In a December 11 2012 complaint filed in the US District Court for the Central District of California, Western Division, Playboy said it spent millions each year on advertising, promoting, developing and protecting its stable of over 250 federally registered trademarks.
But the Playboy Energy Drink was still illegally marketed and sold in California after the termination of a licensing agreement – with the Playboy marks displayed, Hugh Heffner-powered Playboy said, and was still being promoted via both the Play Beverages (PlayBev) and CirTran websites.
‘Tarnishing the category’ - Playboy roars
PlayBev partner CirTran – which manufactures, markets and distributes the former’s Playboy-licensed products, “continues to act as though PlayBev’s [now defunct] license agreement is still in force,” Playboy complained.
“[The] defendants state…[online]…that PlayBev is the official licensee of Playboy and that PlayBev’s use of the word ‘Playboy’ and the Rabbit Head Design is under license,” the multinational media firm added.
“However, these statements are not true, as the license agreement has expired and Playboy has advised the defendants of this fact.”
Summing up the basis for its action, Playboy claims that the defendants’ actions are “irreparably harming the energy drink category itself”.
“[The] defendants’ actions are tarnishing the category because they continue to represent their use of Playboy marks as authorized by Playboy, when that is not the case,” the company said.
“As long as defendants’ infringement causes confusion, Playboy is hindered in its ability to control the use of its intellectual property in, and to capitalize on, this licensing category.”
Playboy signed a licensing deal with PlayBev in 2006, which gave the latter the limited right to manufacture and sell specific non-alcoholic beverages, including Playboy-branded energy drinks.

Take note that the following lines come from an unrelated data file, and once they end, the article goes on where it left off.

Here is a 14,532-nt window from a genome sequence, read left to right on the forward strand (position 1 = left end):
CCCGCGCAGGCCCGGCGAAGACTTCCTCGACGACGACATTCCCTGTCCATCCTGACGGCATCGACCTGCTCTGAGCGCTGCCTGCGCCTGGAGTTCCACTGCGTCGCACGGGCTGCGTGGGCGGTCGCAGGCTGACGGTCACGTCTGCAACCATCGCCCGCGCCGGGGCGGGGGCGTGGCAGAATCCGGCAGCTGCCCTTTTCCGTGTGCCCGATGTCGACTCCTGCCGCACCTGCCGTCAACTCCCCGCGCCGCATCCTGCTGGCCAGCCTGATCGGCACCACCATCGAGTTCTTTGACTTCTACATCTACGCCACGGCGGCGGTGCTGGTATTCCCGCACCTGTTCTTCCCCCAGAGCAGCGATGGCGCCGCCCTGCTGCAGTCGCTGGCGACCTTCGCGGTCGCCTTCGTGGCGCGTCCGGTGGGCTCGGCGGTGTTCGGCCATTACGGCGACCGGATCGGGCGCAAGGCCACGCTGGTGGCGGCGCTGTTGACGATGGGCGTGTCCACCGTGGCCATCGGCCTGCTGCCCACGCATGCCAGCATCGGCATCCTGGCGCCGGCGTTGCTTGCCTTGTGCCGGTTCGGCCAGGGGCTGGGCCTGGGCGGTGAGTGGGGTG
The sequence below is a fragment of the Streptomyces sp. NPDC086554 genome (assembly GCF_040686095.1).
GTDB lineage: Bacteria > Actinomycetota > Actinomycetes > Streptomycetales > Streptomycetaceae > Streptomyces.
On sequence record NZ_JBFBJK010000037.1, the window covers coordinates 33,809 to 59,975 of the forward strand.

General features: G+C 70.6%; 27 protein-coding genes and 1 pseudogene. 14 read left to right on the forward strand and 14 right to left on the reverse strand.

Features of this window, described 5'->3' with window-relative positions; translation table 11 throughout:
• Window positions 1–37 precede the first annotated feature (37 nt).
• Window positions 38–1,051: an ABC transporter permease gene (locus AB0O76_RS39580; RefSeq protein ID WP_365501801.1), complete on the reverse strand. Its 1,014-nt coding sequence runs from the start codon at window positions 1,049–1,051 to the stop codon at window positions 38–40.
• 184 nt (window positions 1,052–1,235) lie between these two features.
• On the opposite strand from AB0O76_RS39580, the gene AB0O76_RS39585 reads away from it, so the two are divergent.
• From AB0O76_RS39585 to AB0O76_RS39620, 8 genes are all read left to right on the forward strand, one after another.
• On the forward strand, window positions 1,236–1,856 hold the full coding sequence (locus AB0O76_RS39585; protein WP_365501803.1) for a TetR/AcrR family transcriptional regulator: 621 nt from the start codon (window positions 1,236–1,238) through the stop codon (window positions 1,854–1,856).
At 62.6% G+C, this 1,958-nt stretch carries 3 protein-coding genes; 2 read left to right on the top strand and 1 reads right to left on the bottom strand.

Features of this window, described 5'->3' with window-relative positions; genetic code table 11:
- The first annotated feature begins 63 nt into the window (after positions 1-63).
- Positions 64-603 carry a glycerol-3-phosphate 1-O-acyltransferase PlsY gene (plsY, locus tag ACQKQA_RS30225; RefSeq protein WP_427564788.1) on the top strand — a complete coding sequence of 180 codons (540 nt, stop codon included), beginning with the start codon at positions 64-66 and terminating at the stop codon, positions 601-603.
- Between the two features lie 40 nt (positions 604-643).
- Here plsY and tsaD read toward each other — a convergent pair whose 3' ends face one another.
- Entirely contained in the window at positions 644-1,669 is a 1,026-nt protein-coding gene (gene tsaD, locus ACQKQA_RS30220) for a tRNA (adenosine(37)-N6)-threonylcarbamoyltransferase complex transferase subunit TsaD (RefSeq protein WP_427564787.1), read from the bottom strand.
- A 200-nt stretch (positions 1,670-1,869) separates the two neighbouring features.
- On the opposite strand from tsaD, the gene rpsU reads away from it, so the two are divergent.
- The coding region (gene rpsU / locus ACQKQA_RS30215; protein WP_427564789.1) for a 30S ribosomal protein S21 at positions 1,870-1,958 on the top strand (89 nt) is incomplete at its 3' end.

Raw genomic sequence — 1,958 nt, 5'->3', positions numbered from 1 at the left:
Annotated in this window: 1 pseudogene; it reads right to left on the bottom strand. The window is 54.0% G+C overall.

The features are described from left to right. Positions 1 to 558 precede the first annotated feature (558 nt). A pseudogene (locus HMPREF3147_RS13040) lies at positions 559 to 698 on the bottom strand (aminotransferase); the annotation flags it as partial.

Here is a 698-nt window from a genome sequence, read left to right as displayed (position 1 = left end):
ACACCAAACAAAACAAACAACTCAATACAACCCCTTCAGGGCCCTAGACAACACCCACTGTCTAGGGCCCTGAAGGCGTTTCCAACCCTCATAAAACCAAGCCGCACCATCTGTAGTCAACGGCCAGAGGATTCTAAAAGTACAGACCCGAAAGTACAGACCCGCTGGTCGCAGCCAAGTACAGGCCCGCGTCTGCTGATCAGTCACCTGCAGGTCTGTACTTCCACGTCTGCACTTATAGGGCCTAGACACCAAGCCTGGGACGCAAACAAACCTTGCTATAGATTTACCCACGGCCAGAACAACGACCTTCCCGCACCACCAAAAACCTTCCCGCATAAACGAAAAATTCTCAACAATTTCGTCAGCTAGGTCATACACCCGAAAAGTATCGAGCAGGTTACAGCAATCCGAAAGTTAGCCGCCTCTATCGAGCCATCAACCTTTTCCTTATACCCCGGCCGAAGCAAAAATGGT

According to Playboy's filing PlayBev obtained voluntary bankruptcy in in late April 2011, and – in light of negotiations linked to this process – Playboy ultimately agreed to extend the licensing deal upon the basis of three alternative dates:
(1)September 30 2012 (2) an alternative expiration date if PlayBev managed to obtain a chapter 11 ‘reorganization’ bankruptcy by this date (3) automatic termination with no further action if PlayBev’s ‘proposed reorganized debtor’ did not pay $2m to Playboy by a given date.
All the expiration dates passed and PlayBev did not make the payment, the filing stated, and Playboy said that neither PlayBev nor its partners CirTran and CBC (which derived rights from PlayBev) had the right to use PlayBoy’s marks.
Thus, Playboy seeks to stop the defendants using its marks, or producing, advertising and selling products that employ them, and reimbursement of its court costs.
Under an ‘anti-cybersquatting’ count, Playboy is also striving to stop PlayBev using or operating the domain name www.playboyenergy.com (still active as of January 3), due to trademark similarities.